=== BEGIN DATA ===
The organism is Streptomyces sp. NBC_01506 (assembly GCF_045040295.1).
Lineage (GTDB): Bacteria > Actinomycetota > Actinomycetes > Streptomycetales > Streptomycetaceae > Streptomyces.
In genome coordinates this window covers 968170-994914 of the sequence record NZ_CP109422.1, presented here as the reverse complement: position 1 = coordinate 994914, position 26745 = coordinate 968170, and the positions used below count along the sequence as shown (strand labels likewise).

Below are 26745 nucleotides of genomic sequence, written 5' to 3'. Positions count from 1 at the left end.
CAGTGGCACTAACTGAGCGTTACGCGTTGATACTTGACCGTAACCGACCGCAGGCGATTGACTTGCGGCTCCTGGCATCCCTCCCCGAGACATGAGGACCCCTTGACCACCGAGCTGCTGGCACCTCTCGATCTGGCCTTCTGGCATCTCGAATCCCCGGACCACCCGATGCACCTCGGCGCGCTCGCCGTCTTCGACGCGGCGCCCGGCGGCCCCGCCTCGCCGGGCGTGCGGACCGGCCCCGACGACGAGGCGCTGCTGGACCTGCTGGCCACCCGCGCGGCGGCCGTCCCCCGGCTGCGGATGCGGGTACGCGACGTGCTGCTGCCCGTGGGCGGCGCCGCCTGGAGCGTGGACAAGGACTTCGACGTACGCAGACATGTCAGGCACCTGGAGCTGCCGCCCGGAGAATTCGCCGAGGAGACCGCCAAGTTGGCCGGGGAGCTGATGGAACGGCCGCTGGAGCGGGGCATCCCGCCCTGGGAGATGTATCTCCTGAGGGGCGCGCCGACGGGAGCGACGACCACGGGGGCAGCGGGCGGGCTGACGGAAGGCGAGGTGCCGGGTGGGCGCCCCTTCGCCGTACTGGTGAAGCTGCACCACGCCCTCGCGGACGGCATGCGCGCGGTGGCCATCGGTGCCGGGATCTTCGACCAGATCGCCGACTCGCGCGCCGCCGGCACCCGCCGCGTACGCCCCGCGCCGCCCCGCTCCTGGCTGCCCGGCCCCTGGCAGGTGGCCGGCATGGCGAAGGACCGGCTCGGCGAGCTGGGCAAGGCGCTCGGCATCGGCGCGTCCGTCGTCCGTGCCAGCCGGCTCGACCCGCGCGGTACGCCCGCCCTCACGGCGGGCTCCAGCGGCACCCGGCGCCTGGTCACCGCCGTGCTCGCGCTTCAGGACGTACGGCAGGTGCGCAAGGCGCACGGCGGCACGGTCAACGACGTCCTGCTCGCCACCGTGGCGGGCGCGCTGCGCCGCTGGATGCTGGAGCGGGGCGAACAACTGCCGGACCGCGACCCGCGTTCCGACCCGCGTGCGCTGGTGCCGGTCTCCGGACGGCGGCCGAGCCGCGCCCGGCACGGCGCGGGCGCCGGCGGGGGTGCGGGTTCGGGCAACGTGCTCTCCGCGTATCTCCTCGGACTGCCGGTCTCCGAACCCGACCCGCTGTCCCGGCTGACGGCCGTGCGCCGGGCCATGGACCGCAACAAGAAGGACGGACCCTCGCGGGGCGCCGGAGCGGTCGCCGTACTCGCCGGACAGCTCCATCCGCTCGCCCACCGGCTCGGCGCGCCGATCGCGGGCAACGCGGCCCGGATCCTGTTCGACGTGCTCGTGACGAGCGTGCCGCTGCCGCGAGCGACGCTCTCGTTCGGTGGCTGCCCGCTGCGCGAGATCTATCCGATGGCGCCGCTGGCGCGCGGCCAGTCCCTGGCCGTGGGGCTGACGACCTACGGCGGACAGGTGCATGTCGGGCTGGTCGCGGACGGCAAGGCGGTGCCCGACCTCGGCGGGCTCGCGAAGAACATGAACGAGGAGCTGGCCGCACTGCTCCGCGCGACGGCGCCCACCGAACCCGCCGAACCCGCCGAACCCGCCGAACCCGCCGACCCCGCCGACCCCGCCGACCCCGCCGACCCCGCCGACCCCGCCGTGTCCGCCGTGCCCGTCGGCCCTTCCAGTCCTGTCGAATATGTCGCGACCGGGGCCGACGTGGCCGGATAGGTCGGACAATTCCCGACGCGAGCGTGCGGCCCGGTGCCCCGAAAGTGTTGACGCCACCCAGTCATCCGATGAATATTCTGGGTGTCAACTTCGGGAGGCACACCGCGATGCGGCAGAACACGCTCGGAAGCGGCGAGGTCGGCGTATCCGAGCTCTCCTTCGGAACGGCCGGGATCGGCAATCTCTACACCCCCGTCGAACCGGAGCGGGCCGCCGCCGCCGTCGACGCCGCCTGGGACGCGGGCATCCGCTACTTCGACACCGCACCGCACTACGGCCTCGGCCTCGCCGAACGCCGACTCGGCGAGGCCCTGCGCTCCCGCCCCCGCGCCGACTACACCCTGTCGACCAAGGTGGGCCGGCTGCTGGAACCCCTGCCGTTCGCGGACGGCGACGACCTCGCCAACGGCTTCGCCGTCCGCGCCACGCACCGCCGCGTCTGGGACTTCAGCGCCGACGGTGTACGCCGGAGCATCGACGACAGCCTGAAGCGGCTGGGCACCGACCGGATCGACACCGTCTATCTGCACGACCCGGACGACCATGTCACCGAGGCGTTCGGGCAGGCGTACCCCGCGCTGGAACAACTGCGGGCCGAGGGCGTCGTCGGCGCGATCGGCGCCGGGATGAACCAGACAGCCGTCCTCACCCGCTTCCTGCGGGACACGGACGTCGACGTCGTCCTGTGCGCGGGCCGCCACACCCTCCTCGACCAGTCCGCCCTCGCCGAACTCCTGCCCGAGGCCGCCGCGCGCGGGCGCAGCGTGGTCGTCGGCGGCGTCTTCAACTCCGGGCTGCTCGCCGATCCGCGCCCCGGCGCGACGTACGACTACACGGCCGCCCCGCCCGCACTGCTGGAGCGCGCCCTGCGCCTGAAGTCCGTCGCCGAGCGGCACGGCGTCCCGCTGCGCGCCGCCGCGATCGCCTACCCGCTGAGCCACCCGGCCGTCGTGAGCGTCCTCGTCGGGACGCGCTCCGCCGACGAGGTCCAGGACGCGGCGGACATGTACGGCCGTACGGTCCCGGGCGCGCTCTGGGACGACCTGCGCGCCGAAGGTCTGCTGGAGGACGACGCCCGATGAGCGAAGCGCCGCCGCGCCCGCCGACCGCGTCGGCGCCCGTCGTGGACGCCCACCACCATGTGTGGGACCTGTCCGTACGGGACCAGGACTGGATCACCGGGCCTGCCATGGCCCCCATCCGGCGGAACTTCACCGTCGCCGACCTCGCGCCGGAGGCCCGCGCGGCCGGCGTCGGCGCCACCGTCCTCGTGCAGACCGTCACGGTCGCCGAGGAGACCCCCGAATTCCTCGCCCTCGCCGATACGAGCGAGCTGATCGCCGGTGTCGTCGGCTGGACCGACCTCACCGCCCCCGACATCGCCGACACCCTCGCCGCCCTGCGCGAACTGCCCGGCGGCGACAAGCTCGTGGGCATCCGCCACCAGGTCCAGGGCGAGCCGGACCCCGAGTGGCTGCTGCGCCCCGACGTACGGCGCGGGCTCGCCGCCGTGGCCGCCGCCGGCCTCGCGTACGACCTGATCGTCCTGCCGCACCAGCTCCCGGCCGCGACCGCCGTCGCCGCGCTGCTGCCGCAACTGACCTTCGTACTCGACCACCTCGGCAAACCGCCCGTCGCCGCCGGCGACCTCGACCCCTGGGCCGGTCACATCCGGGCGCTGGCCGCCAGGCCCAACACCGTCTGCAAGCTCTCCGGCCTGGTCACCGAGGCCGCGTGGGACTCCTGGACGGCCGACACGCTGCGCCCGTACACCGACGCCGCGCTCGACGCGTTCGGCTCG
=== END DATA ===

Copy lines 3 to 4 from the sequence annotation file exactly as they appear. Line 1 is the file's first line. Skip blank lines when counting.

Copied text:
In genome coordinates this window covers 968170-994914 of the sequence record NZ_CP109422.1, presented here as the reverse complement: position 1 = coordinate 994914, position 26745 = coordinate 968170, and the positions used below count along the sequence as shown (strand labels likewise).

Below are 26745 nucleotides of genomic sequence, written 5' to 3'. Positions count from 1 at the left end.